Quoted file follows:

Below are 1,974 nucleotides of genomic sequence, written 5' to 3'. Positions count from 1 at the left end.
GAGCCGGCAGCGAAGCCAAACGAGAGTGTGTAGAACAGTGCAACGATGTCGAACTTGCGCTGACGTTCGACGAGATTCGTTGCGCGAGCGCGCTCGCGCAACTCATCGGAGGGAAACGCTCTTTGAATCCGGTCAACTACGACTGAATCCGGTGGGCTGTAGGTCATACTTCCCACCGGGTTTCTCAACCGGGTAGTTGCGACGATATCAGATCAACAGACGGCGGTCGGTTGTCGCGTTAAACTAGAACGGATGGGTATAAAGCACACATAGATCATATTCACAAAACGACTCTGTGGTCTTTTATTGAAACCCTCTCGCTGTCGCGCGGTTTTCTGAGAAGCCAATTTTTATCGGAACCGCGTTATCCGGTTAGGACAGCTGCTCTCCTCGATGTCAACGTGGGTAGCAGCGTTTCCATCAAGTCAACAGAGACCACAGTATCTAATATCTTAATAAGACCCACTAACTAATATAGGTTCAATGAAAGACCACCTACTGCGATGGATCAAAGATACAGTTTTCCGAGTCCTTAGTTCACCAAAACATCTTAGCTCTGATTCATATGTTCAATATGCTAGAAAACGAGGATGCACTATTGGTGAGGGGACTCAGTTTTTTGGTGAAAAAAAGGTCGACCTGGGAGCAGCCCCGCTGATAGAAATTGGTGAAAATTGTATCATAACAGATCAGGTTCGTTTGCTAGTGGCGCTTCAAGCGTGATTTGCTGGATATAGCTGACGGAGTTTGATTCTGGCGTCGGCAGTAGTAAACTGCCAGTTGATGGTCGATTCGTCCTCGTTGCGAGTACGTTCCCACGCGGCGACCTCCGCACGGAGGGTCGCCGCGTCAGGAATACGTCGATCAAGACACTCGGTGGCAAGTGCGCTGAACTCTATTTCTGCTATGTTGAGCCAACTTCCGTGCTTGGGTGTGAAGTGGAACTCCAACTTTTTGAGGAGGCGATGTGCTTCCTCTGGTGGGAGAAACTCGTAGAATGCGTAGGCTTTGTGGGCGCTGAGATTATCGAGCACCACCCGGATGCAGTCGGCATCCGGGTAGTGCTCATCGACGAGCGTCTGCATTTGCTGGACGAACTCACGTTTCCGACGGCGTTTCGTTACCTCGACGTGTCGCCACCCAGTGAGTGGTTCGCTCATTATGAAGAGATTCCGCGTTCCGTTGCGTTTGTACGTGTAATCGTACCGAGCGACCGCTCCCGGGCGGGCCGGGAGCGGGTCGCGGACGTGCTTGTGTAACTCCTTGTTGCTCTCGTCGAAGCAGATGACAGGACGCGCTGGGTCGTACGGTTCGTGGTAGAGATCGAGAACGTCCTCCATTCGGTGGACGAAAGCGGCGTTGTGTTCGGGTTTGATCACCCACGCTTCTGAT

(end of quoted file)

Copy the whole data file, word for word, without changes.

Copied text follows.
Below are 1,974 nucleotides of genomic sequence, written 5' to 3'. Positions count from 1 at the left end.
GAGCCGGCAGCGAAGCCAAACGAGAGTGTGTAGAACAGTGCAACGATGTCGAACTTGCGCTGACGTTCGACGAGATTCGTTGCGCGAGCGCGCTCGCGCAACTCATCGGAGGGAAACGCTCTTTGAATCCGGTCAACTACGACTGAATCCGGTGGGCTGTAGGTCATACTTCCCACCGGGTTTCTCAACCGGGTAGTTGCGACGATATCAGATCAACAGACGGCGGTCGGTTGTCGCGTTAAACTAGAACGGATGGGTATAAAGCACACATAGATCATATTCACAAAACGACTCTGTGGTCTTTTATTGAAACCCTCTCGCTGTCGCGCGGTTTTCTGAGAAGCCAATTTTTATCGGAACCGCGTTATCCGGTTAGGACAGCTGCTCTCCTCGATGTCAACGTGGGTAGCAGCGTTTCCATCAAGTCAACAGAGACCACAGTATCTAATATCTTAATAAGACCCACTAACTAATATAGGTTCAATGAAAGACCACCTACTGCGATGGATCAAAGATACAGTTTTCCGAGTCCTTAGTTCACCAAAACATCTTAGCTCTGATTCATATGTTCAATATGCTAGAAAACGAGGATGCACTATTGGTGAGGGGACTCAGTTTTTTGGTGAAAAAAAGGTCGACCTGGGAGCAGCCCCGCTGATAGAAATTGGTGAAAATTGTATCATAACAGATCAGGTTCGTTTGCTAGTGGCGCTTCAAGCGTGATTTGCTGGATATAGCTGACGGAGTTTGATTCTGGCGTCGGCAGTAGTAAACTGCCAGTTGATGGTCGATTCGTCCTCGTTGCGAGTACGTTCCCACGCGGCGACCTCCGCACGGAGGGTCGCCGCGTCAGGAATACGTCGATCAAGACACTCGGTGGCAAGTGCGCTGAACTCTATTTCTGCTATGTTGAGCCAACTTCCGTGCTTGGGTGTGAAGTGGAACTCCAACTTTTTGAGGAGGCGATGTGCTTCCTCTGGTGGGAGAAACTCGTAGAATGCGTAGGCTTTGTGGGCGCTGAGATTATCGAGCACCACCCGGATGCAGTCGGCATCCGGGTAGTGCTCATCGACGAGCGTCTGCATTTGCTGGACGAACTCACGTTTCCGACGGCGTTTCGTTACCTCGACGTGTCGCCACCCAGTGAGTGGTTCGCTCATTATGAAGAGATTCCGCGTTCCGTTGCGTTTGTACGTGTAATCGTACCGAGCGACCGCTCCCGGGCGGGCCGGGAGCGGGTCGCGGACGTGCTTGTGTAACTCCTTGTTGCTCTCGTCGAAGCAGATGACAGGACGCGCTGGGTCGTACGGTTCGTGGTAGAGATCGAGAACGTCCTCCATTCGGTGGACGAAAGCGGCGTTGTGTTCGGGTTTGATCACCCACGCTTCTGAT